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Study permit changes - What are your options?

By Kate Bowley, Practice Development Supervisor

In the last few months, there have been many conversations about international students and their vulnerability to exploitation, be it through predatory private colleges or precarious housing situations. In an attempt to address these concerns, Minister Miller, Minister of Immigration, Refugees and Citizenship Canada has spoken about the importance of ensuring that international students are not being granted study permits for schools that are not Designated Learning Institutions (DLI). 

Michael Battista also expressed concern that students were being sold a “false story,” believing that they would have a straight pathway to Permanent Residence upon completing their studies in Canada, as discussed with the Globe and Mail in September 2023. In recent years, many international students have been approved for study permits and have come to study in Canada, only to discover that they were not attending a DLI and therefore were not eligible to apply for a Post Graduate Work Permit (PGWP) upon the completion of their studies.

In response to Minister Miller’s October 2023 announcement, additional information about the government’s plan to strengthen the protections for international students was announced on January 22, 2024. Here are the key points of this announcement:

-  In 2024, there will be a cap of 360,000 study permit approvals, a decrease of 35% from 2023;

-  Master’s programs, doctoral programs, elementary, and secondary schools will not be included in this cap;

-  This cap will be distributed among the provinces based on the sustainability of population growth;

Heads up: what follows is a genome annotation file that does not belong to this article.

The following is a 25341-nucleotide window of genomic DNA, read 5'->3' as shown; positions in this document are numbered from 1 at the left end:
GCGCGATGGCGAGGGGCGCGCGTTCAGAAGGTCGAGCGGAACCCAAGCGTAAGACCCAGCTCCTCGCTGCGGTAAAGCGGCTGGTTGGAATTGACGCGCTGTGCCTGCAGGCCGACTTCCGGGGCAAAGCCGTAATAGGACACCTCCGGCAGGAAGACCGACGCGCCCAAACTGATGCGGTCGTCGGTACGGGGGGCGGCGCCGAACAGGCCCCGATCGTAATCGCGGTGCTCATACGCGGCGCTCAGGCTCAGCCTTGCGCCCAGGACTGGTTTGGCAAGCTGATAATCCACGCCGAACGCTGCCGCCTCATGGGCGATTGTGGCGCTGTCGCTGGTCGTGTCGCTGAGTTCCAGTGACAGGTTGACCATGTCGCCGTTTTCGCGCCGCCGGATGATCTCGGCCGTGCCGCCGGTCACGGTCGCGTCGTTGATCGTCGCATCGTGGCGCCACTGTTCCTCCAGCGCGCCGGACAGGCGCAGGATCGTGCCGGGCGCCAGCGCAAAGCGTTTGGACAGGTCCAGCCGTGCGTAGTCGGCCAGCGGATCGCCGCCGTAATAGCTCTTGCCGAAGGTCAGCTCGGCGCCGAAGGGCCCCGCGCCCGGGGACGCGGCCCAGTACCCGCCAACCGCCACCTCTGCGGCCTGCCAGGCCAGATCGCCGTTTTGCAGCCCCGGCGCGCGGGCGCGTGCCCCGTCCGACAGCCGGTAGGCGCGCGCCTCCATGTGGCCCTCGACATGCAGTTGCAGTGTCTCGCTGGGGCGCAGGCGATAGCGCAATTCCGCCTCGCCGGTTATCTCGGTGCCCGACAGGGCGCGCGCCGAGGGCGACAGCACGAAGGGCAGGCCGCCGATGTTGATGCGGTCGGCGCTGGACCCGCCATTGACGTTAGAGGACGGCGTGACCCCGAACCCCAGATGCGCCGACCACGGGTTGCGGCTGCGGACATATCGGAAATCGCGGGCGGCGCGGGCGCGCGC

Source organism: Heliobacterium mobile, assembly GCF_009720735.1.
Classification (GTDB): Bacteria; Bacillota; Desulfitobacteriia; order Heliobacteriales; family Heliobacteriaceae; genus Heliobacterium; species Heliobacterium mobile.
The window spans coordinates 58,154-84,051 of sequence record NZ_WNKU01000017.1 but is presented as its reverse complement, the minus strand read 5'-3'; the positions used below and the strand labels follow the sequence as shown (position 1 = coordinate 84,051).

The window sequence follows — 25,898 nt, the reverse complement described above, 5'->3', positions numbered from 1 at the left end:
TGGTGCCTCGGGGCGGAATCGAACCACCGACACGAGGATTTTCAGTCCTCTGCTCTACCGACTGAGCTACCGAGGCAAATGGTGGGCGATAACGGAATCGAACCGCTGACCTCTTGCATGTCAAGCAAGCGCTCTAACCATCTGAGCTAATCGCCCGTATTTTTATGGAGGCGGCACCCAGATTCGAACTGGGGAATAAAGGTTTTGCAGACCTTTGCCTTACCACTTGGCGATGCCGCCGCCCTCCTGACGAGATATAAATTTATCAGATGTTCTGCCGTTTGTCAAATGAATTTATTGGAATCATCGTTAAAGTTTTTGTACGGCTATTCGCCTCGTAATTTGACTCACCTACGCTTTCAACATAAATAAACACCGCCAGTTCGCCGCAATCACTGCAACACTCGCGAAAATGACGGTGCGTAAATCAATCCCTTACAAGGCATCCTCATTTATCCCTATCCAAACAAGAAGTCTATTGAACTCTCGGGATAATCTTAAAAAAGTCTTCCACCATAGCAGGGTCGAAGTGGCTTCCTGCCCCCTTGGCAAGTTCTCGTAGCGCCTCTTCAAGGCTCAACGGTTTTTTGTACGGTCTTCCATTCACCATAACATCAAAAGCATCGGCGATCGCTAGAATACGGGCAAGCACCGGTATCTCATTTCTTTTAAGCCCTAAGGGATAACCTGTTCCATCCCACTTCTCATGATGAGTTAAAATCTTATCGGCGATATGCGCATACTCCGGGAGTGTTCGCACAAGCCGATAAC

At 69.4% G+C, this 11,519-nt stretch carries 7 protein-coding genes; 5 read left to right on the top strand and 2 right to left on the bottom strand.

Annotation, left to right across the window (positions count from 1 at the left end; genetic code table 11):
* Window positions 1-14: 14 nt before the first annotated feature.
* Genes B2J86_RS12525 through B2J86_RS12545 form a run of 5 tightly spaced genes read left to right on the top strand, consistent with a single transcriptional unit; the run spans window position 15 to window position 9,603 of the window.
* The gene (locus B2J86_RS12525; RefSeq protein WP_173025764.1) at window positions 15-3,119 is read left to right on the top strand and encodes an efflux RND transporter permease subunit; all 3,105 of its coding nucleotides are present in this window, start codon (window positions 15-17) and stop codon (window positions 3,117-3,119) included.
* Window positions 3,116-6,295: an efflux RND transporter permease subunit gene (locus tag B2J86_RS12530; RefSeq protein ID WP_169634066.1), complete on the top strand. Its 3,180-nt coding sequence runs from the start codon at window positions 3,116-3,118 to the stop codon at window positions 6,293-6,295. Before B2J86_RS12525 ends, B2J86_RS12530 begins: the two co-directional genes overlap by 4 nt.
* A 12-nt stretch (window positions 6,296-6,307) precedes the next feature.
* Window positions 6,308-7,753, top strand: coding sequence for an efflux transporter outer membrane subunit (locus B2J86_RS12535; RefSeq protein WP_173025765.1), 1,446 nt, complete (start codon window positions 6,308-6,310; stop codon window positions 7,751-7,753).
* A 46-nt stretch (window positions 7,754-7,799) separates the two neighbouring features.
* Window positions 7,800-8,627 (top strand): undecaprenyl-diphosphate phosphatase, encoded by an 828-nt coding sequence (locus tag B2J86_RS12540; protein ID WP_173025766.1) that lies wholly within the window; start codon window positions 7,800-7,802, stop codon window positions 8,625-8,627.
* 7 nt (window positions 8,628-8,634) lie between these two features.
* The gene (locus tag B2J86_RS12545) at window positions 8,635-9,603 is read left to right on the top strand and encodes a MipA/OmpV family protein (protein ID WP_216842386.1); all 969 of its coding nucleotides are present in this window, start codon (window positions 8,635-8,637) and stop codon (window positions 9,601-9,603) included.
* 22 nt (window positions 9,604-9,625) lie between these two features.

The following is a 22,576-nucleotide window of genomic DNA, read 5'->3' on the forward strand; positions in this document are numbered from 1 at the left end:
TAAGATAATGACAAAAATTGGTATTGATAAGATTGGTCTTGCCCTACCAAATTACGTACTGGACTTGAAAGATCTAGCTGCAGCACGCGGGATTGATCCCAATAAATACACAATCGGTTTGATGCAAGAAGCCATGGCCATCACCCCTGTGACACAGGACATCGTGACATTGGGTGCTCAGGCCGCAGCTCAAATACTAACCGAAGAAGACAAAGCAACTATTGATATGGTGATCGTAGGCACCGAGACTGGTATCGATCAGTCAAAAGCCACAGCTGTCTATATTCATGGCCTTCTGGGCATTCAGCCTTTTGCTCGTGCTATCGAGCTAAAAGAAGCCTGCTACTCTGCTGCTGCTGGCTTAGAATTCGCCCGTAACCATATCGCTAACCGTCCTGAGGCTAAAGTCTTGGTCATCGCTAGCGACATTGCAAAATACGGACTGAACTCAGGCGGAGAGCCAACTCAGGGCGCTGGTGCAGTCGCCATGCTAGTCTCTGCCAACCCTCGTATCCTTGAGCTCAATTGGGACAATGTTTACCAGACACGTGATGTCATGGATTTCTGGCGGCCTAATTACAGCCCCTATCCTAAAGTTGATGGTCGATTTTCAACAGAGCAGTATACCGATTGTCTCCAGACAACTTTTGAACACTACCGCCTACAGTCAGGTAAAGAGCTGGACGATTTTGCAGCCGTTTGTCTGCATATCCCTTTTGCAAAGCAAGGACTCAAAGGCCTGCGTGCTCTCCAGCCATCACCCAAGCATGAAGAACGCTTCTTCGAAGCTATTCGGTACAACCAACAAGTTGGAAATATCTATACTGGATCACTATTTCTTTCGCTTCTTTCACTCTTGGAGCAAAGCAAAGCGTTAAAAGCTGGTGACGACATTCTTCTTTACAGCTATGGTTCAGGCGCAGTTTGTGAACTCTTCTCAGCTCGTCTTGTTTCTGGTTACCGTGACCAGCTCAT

-  This cap will not apply to study permit extensions;

-  Beginning January 22, 2024, students applying for undergraduate or college-level programs will be required to obtain a provincial attestation letter, in addition to their letter of acceptance. Provinces have until March 31, 2024 to have systems implemented for these letters;

-  Students attending short Master’s or graduate level-courses will be eligible for a 3-year PGWP;

-  Spouses of undergraduate or college-level students will no longer be eligible for a spousal open work permit.

What do these changes mean? How is this new plan different than how things have been operating? Most importantly, how will this impact international students moving forward?

While the answers to some of these questions remain to be seen, many of the consequences of these temporary measures (to be re-assessed at the end of 2024), are clear. The first is the impending impact on DLIs that rely heavily on the exorbitant tuition of international students to maintain their budgets may mean that domestic students start to see further increases to their own tuition. This issue aside, international students applying for their study permits will now have to rely on the provinces and territories to develop systems for the production of their provincial attestation letters.

Applicants are required to include these attestations in their applications as of January 22, while the provinces and territories have until March 31, 2024 to ensure that these plans are laid out, effectively halting study permit applications for undergraduate and college-level programs. In order to be exempt from the cap on applications and the provincial attestation letter  students need admission  to Canadian Master’s or doctorate programs,  This leaves students planning to  begin their post-secondary journey in Canada in limbo, and at the mercy of the organization of the provinces and territories.